Their motivation:

We undertook this challenge for two main reasons. The first is because we wanted an unforgettable MBET experience! Since this is such a short program, we wanted the opportunity to soak up as much of it as we could, and the Hult Prize represented an amazing opportunity for us to apply the skills and concepts we've learned in the classroom to a practical problem.

But we could have chosen to enter any competition, and so the second reason we took on this challenge is because we all care about social entrepreneurship. The opportunity to make a positive social impact resonated strongly with each of us.

The preparation: 

We've been having weekly/bi-weekly meetings to discuss our idea, validate our hypothesis, and perfect the idea. We've met with our professors a few times, talked to people well-versed in the refugee crisis, and even managed to speak to some people in the UN. 

The competition: 

We're most excited to be at a venue with some of the brightest like-minded people who are dedicated to solving the world's toughest problems. It's going to be an amazing experience hearing other teams pitch, sharing ideas with them, and making global connections.  


Team Energen

Team EnergenTeam members: Vaishnavy Gupta (Honours Science), Christopher Tran (Biomedical Science), Monica Chung (Biomedical Science), Alfred Dagan (Biology)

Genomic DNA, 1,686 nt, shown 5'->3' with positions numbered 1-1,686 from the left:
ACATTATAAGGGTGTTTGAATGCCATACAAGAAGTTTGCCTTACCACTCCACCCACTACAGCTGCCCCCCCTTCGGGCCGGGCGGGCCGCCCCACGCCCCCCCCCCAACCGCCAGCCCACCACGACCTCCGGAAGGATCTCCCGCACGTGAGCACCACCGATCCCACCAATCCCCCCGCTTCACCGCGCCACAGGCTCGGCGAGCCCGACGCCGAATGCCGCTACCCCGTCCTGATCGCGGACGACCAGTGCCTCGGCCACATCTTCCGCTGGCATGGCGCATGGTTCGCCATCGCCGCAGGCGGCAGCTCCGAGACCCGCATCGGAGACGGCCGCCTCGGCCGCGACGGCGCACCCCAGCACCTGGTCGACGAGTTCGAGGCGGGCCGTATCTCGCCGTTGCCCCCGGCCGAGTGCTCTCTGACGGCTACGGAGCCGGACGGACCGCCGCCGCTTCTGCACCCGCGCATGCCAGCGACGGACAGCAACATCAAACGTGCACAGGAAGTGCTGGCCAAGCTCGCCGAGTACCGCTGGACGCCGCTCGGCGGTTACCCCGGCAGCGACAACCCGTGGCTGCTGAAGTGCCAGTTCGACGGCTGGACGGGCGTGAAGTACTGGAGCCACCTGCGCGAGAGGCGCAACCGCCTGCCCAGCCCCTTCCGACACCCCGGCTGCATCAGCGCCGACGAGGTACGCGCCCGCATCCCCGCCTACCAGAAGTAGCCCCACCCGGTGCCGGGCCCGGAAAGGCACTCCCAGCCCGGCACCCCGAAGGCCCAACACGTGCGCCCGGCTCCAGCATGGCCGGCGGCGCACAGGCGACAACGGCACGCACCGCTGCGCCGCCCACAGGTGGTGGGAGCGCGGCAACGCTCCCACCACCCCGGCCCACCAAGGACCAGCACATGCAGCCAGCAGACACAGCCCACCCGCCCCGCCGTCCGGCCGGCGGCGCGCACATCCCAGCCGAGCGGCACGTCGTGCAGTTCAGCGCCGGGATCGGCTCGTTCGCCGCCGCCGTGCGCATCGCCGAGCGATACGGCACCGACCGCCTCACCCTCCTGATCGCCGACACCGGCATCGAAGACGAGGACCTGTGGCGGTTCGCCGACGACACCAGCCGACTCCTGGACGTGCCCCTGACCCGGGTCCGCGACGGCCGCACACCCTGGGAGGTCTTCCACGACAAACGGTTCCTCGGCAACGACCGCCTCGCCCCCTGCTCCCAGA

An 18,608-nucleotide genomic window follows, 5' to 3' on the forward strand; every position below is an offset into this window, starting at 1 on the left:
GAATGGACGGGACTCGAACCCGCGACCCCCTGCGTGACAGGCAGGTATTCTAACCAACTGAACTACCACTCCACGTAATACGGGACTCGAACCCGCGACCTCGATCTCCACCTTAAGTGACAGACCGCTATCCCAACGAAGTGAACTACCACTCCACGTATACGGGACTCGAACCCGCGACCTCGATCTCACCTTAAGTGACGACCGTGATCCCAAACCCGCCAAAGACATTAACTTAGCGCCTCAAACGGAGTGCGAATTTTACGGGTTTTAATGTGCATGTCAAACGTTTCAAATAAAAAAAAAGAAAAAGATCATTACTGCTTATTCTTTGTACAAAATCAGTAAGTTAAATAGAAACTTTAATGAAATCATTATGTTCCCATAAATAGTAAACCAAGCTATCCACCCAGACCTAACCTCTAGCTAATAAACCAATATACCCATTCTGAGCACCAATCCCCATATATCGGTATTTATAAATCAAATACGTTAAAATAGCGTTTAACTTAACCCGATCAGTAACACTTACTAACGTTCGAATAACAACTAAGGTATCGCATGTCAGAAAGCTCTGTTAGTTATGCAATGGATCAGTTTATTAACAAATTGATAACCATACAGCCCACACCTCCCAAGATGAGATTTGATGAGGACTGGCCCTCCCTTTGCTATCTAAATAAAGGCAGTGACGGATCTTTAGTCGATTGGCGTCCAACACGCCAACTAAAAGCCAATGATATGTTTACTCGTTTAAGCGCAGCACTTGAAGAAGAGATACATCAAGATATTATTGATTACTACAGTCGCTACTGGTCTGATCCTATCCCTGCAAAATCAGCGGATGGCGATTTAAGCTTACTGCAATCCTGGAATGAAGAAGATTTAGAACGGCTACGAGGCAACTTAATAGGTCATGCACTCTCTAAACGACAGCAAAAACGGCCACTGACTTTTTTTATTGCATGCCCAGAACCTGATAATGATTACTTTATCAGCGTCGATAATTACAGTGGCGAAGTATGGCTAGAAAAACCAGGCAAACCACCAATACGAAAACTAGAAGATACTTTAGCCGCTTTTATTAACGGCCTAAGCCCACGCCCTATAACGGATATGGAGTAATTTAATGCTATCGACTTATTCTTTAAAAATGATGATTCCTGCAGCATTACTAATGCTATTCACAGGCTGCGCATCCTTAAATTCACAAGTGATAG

Their venture: a simple energy generator used to refrigerate the carts of street vendors. 

After losing their homes and daily lives, most people turn to the easiest and fastest source of income in order to run their households. This has made the street vendor industry in many of the developing countries a highly unregulated one. Fruit vendors push heavy carts every day for many miles, only to have half of their produce rot due to the weather conditions. The refrigerated food cart will address this problem, but it is only the first step; the team plans to mass produce this energy generator, and use it in refugee camps and developing nations.

Their motivation: 

Even though the four of us originate from different strains of science, one thing that we all have in common is our participation in charities. Each of us has worked in depth alongside different organizations in order to bring awareness to issues that matter to us the most.

As a team, we believe that the refugee crisis takes away the fundamental human rights of these individuals, and we should use our resources to change that. We took on this challenge because we see a future where every person is provided with opportunity to live, grow, and thrive in their environment.

The preparation: 

Our path to our current project was a long one. We initially entered the campus competition with a different idea than the one we are pursuing right now. The professors here at Waterloo have been the greatest asset to our team, and we’re extremely grateful to have all these amazing resources right at our fingertips. Currently, we’re working on developing the tech aspect of our idea, along with contacting agriculture departments in developing countries.

The competition: 

One of the things we’re most looking forward to are the amazing individuals that will be presenting their innovative projects. This competition is bringing forward the top minds around the world, and we cannot wait to learn from the people we will come across.


Follow along with the competition on Instagram as Team EPOCH takes over the Conrad account!